According to a new report from the Los Angeles Times, the Federal Bureau of Investigation (FBI) and the U.S. Attorney's office in Los Angeles, California, were just caught misleading a judge in a search warrant that it would go on to use to seize $86 million.
The situation revolves around a Beverly Hills store called U.S. Private Vaults, which contains over 1,000 private safe-deposit boxes.
The FBI suspected that criminal activity was taking place at the store for several reasons - because authorities suspected drug dealers and purchasers were using the store as a front and because people would often arrive at the store with either rental cars or cars with out-of-state license plates.
So, the FBI applied for a search warrant and, in this search warrant, FBI agent Lynne Zellhart claimed that the FBI was only looking to obtain the safe-deposit boxes themselves, "not their contents."
United States Magistrate Judge Steve Kim, the judge who ultimately signed off on the search warrant, accordingly limited the search warrant by making it clear that the content of the boxes was not to be searched.
The FBI, though, according to the Times, had a different plan. Even though the agency told Kim that it wasn't going to search the contents, the Times reports that the FBI had intended to search the contents for many months before filing the search warrant. And, that's what the agency ended up doing.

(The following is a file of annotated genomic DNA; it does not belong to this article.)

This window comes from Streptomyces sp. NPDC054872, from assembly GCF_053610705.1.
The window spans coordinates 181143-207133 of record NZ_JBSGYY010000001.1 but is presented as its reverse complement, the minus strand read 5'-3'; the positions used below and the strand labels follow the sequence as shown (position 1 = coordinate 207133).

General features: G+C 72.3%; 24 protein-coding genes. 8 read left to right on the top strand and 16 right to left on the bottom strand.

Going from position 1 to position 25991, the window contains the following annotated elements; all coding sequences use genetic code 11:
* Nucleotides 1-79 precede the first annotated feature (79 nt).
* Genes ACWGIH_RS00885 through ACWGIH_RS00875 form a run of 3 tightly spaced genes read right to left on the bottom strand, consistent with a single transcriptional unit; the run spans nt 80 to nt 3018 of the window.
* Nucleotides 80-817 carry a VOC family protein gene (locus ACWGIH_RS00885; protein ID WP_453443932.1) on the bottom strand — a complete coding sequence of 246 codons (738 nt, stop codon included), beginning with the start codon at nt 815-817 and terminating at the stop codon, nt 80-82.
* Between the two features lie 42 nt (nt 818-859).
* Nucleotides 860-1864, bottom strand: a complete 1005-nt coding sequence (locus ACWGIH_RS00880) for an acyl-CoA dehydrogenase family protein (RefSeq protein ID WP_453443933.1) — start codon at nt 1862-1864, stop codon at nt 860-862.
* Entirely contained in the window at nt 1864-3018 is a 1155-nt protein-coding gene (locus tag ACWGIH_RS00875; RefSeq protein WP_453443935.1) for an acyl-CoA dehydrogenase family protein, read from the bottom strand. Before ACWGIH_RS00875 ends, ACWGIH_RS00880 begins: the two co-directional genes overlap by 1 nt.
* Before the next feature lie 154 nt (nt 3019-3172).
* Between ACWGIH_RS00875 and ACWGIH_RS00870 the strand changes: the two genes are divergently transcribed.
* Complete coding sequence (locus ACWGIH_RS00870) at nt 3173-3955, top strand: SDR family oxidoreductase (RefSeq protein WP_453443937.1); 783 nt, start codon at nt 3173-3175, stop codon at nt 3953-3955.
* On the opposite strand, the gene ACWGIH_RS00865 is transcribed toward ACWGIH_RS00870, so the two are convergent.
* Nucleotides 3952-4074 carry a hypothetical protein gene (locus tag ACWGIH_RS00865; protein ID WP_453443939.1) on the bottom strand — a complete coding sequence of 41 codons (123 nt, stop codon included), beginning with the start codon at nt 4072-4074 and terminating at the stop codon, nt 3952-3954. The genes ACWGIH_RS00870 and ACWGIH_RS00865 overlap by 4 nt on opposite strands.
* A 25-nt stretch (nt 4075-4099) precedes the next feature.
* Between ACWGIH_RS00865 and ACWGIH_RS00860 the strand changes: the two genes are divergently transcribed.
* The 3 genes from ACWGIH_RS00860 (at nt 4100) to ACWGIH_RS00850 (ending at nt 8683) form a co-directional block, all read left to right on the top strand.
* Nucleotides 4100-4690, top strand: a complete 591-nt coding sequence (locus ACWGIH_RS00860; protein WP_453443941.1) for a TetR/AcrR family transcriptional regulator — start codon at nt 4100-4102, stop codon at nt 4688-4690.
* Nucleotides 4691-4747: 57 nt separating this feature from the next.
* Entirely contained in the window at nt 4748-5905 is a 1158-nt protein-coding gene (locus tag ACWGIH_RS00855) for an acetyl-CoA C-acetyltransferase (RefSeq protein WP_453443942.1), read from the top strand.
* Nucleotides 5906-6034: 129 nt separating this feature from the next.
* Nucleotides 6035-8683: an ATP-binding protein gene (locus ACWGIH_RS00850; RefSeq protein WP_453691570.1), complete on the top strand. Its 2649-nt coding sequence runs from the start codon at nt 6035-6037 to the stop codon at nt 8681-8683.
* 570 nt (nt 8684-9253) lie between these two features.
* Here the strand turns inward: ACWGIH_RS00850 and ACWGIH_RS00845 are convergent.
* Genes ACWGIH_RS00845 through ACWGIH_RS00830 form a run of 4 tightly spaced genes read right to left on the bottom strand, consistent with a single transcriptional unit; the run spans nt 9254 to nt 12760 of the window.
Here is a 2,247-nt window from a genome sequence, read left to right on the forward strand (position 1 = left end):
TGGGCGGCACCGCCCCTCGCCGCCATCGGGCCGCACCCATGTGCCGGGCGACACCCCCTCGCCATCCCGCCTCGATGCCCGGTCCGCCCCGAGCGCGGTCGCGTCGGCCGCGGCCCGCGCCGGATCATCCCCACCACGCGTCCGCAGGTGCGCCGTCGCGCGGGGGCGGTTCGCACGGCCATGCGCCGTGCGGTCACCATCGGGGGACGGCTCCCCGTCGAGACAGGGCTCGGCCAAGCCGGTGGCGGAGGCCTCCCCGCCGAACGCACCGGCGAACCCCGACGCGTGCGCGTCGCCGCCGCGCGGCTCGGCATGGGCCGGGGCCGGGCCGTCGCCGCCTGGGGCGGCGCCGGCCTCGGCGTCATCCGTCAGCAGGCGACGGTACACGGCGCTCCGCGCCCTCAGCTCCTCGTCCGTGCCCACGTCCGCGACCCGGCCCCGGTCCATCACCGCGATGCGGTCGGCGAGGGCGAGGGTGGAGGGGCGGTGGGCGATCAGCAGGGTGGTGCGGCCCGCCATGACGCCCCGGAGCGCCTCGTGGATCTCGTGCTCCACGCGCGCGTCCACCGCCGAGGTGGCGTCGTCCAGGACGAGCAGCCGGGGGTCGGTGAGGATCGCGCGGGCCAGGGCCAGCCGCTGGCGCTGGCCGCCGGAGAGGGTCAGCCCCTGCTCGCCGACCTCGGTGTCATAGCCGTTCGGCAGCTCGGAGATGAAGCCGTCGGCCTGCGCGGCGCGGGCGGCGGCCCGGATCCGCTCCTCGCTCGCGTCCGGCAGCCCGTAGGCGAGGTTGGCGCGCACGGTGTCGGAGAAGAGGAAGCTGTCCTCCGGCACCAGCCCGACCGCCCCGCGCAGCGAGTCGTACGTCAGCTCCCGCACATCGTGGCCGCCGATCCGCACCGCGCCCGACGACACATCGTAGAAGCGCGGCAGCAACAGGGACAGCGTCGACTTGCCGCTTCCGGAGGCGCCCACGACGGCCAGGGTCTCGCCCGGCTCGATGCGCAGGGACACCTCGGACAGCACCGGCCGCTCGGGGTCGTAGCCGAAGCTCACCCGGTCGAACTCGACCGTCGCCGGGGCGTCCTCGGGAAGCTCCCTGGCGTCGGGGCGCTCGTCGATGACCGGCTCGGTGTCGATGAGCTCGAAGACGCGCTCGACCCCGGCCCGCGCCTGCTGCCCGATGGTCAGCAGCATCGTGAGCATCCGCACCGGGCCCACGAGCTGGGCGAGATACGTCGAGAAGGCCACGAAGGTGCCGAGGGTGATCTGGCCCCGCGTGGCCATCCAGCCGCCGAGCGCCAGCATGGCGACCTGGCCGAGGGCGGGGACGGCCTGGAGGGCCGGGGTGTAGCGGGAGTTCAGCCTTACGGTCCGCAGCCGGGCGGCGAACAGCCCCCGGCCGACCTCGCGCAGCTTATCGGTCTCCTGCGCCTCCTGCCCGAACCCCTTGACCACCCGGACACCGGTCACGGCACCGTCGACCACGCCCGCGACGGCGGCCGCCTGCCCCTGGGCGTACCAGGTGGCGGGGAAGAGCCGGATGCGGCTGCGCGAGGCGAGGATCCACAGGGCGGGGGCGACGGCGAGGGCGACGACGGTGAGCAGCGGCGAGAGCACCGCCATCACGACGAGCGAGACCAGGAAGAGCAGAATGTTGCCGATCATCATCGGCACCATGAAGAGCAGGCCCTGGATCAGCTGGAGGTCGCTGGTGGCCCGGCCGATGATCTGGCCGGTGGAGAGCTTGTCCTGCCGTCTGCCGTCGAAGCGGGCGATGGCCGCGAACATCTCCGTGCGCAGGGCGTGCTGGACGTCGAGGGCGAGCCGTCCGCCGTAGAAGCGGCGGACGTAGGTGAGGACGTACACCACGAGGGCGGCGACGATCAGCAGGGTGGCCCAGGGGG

The FBI took $86 million from the boxes in cash, gold, silver, and other luxury items.
The box holders have filed a class-action lawsuit claiming that the FBI has violated their constitutional rights. The FBI, so far, has responded by posting a sign in the store's window telling box holders that they can reclaim their property. But, the FBI didn't say that those box holders who come forward may be subject to an investigation, which is what is happening.
The FBI's reputation has already been significantly damaged in recent years, and this isn't going to help.